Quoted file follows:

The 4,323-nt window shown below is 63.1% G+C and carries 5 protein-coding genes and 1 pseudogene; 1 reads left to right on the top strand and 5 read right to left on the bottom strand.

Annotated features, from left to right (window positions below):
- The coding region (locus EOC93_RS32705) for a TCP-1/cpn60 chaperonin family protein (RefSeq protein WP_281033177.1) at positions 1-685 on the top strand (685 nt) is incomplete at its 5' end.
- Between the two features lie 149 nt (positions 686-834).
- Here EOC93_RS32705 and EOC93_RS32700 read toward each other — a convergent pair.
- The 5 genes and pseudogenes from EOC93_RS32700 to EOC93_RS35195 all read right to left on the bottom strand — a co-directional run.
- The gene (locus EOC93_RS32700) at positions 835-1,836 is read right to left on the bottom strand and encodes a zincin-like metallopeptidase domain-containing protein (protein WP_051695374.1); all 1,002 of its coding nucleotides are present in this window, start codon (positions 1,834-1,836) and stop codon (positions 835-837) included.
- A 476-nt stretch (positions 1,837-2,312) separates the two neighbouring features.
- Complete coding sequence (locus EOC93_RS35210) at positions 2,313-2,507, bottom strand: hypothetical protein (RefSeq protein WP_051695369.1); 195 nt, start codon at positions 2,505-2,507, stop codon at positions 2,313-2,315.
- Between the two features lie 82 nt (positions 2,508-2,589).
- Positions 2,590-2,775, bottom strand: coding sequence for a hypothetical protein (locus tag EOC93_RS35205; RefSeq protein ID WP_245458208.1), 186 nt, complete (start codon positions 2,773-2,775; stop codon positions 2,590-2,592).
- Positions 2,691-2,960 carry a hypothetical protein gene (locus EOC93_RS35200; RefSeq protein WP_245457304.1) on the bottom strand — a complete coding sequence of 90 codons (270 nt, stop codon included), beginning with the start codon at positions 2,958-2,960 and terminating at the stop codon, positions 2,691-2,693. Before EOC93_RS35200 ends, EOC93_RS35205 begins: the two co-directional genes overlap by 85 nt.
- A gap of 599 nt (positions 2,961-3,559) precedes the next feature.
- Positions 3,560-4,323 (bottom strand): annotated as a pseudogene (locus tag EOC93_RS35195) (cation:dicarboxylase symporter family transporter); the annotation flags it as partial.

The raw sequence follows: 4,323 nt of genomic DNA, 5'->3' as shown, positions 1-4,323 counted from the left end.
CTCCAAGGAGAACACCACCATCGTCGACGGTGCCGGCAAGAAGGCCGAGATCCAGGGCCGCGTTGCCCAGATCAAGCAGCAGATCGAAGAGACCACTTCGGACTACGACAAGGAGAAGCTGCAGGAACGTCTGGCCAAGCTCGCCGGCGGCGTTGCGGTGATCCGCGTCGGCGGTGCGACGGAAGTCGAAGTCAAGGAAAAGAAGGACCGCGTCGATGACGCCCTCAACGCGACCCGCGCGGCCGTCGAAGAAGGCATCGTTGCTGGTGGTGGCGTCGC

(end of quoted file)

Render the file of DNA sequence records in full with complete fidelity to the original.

The 4,323-nt window shown below is 63.1% G+C and carries 5 protein-coding genes and 1 pseudogene; 1 reads left to right on the top strand and 5 read right to left on the bottom strand.

Annotated features, from left to right (window positions below):
- The coding region (locus EOC93_RS32705) for a TCP-1/cpn60 chaperonin family protein (RefSeq protein WP_281033177.1) at positions 1-685 on the top strand (685 nt) is incomplete at its 5' end.
- Between the two features lie 149 nt (positions 686-834).
- Here EOC93_RS32705 and EOC93_RS32700 read toward each other — a convergent pair.
- The 5 genes and pseudogenes from EOC93_RS32700 to EOC93_RS35195 all read right to left on the bottom strand — a co-directional run.
- The gene (locus EOC93_RS32700) at positions 835-1,836 is read right to left on the bottom strand and encodes a zincin-like metallopeptidase domain-containing protein (protein WP_051695374.1); all 1,002 of its coding nucleotides are present in this window, start codon (positions 1,834-1,836) and stop codon (positions 835-837) included.
- A 476-nt stretch (positions 1,837-2,312) separates the two neighbouring features.
- Complete coding sequence (locus EOC93_RS35210) at positions 2,313-2,507, bottom strand: hypothetical protein (RefSeq protein WP_051695369.1); 195 nt, start codon at positions 2,505-2,507, stop codon at positions 2,313-2,315.
- Between the two features lie 82 nt (positions 2,508-2,589).
- Positions 2,590-2,775, bottom strand: coding sequence for a hypothetical protein (locus tag EOC93_RS35205; RefSeq protein ID WP_245458208.1), 186 nt, complete (start codon positions 2,773-2,775; stop codon positions 2,590-2,592).
- Positions 2,691-2,960 carry a hypothetical protein gene (locus EOC93_RS35200; RefSeq protein WP_245457304.1) on the bottom strand — a complete coding sequence of 90 codons (270 nt, stop codon included), beginning with the start codon at positions 2,958-2,960 and terminating at the stop codon, positions 2,691-2,693. Before EOC93_RS35200 ends, EOC93_RS35205 begins: the two co-directional genes overlap by 85 nt.
- A gap of 599 nt (positions 2,961-3,559) precedes the next feature.
- Positions 3,560-4,323 (bottom strand): annotated as a pseudogene (locus tag EOC93_RS35195) (cation:dicarboxylase symporter family transporter); the annotation flags it as partial.

The raw sequence follows: 4,323 nt of genomic DNA, 5'->3' as shown, positions 1-4,323 counted from the left end.
CTCCAAGGAGAACACCACCATCGTCGACGGTGCCGGCAAGAAGGCCGAGATCCAGGGCCGCGTTGCCCAGATCAAGCAGCAGATCGAAGAGACCACTTCGGACTACGACAAGGAGAAGCTGCAGGAACGTCTGGCCAAGCTCGCCGGCGGCGTTGCGGTGATCCGCGTCGGCGGTGCGACGGAAGTCGAAGTCAAGGAAAAGAAGGACCGCGTCGATGACGCCCTCAACGCGACCCGCGCGGCCGTCGAAGAAGGCATCGTTGCTGGTGGTGGCGTCGC